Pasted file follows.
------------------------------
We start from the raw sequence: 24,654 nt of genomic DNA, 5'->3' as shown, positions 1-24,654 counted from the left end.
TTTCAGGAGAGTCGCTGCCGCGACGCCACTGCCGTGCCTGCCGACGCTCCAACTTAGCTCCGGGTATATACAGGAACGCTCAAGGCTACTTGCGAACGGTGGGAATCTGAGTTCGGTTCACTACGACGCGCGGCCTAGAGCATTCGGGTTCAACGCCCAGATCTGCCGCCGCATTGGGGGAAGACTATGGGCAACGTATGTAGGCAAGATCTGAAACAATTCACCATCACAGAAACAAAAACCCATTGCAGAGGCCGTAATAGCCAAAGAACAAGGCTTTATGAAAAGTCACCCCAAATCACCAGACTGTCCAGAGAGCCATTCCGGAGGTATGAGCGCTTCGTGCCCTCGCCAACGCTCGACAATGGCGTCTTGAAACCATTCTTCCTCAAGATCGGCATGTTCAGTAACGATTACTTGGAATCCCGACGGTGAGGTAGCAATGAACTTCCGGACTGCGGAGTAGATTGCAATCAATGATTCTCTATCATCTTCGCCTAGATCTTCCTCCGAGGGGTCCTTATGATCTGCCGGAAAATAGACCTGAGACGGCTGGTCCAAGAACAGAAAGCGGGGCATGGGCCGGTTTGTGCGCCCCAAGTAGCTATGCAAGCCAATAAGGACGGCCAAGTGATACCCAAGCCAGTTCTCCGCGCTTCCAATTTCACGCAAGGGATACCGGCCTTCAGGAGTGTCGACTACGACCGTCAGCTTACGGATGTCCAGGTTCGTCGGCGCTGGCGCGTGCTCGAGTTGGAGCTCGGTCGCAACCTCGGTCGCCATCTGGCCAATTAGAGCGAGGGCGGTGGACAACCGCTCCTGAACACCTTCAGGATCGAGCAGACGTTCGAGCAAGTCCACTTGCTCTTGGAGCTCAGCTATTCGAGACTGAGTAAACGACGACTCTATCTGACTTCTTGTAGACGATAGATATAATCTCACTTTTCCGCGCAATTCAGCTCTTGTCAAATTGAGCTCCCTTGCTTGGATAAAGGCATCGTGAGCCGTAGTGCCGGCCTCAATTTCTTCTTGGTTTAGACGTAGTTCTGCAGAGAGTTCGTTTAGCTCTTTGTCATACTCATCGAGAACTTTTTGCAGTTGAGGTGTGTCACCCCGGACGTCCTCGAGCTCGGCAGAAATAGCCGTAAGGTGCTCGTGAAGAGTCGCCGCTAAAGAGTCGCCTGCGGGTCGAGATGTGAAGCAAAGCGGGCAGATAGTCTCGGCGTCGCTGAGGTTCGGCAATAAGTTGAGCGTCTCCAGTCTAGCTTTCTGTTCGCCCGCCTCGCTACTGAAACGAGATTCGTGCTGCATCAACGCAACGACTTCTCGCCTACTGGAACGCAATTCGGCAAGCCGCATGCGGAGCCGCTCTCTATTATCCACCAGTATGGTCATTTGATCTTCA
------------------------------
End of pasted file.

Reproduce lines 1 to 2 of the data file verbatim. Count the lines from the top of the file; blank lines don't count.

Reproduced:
We start from the raw sequence: 24,654 nt of genomic DNA, 5'->3' as shown, positions 1-24,654 counted from the left end.
TTTCAGGAGAGTCGCTGCCGCGACGCCACTGCCGTGCCTGCCGACGCTCCAACTTAGCTCCGGGTATATACAGGAACGCTCAAGGCTACTTGCGAACGGTGGGAATCTGAGTTCGGTTCACTACGACGCGCGGCCTAGAGCATTCGGGTTCAACGCCCAGATCTGCCGCCGCATTGGGGGAAGACTATGGGCAACGTATGTAGGCAAGATCTGAAACAATTCACCATCACAGAAACAAAAACCCATTGCAGAGGCCGTAATAGCCAAAGAACAAGGCTTTATGAAAAGTCACCCCAAATCACCAGACTGTCCAGAGAGCCATTCCGGAGGTATGAGCGCTTCGTGCCCTCGCCAACGCTCGACAATGGCGTCTTGAAACCATTCTTCCTCAAGATCGGCATGTTCAGTAACGATTACTTGGAATCCCGACGGTGAGGTAGCAATGAACTTCCGGACTGCGGAGTAGATTGCAATCAATGATTCTCTATCATCTTCGCCTAGATCTTCCTCCGAGGGGTCCTTATGATCTGCCGGAAAATAGACCTGAGACGGCTGGTCCAAGAACAGAAAGCGGGGCATGGGCCGGTTTGTGCGCCCCAAGTAGCTATGCAAGCCAATAAGGACGGCCAAGTGATACCCAAGCCAGTTCTCCGCGCTTCCAATTTCACGCAAGGGATACCGGCCTTCAGGAGTGTCGACTACGACCGTCAGCTTACGGATGTCCAGGTTCGTCGGCGCTGGCGCGTGCTCGAGTTGGAGCTCGGTCGCAACCTCGGTCGCCATCTGGCCAATTAGAGCGAGGGCGGTGGACAACCGCTCCTGAACACCTTCAGGATCGAGCAGACGTTCGAGCAAGTCCACTTGCTCTTGGAGCTCAGCTATTCGAGACTGAGTAAACGACGACTCTATCTGACTTCTTGTAGACGATAGATATAATCTCACTTTTCCGCGCAATTCAGCTCTTGTCAAATTGAGCTCCCTTGCTTGGATAAAGGCATCGTGAGCCGTAGTGCCGGCCTCAATTTCTTCTTGGTTTAGACGTAGTTCTGCAGAGAGTTCGTTTAGCTCTTTGTCATACTCATCGAGAACTTTTTGCAGTTGAGGTGTGTCACCCCGGACGTCCTCGAGCTCGGCAGAAATAGCCGTAAGGTGCTCGTGAAGAGTCGCCGCTAAAGAGTCGCCTGCGGGTCGAGATGTGAAGCAAAGCGGGCAGATAGTCTCGGCGTCGCTGAGGTTCGGCAATAAGTTGAGCGTCTCCAGTCTAGCTTTCTGTTCGCCCGCCTCGCTACTGAAACGAGATTCGTGCTGCATCAACGCAACGACTTCTCGCCTACTGGAACGCAATTCGGCAAGCCGCATGCGGAGCCGCTCTCTATTATCCACCAGTATGGTCATTTGATCTTCA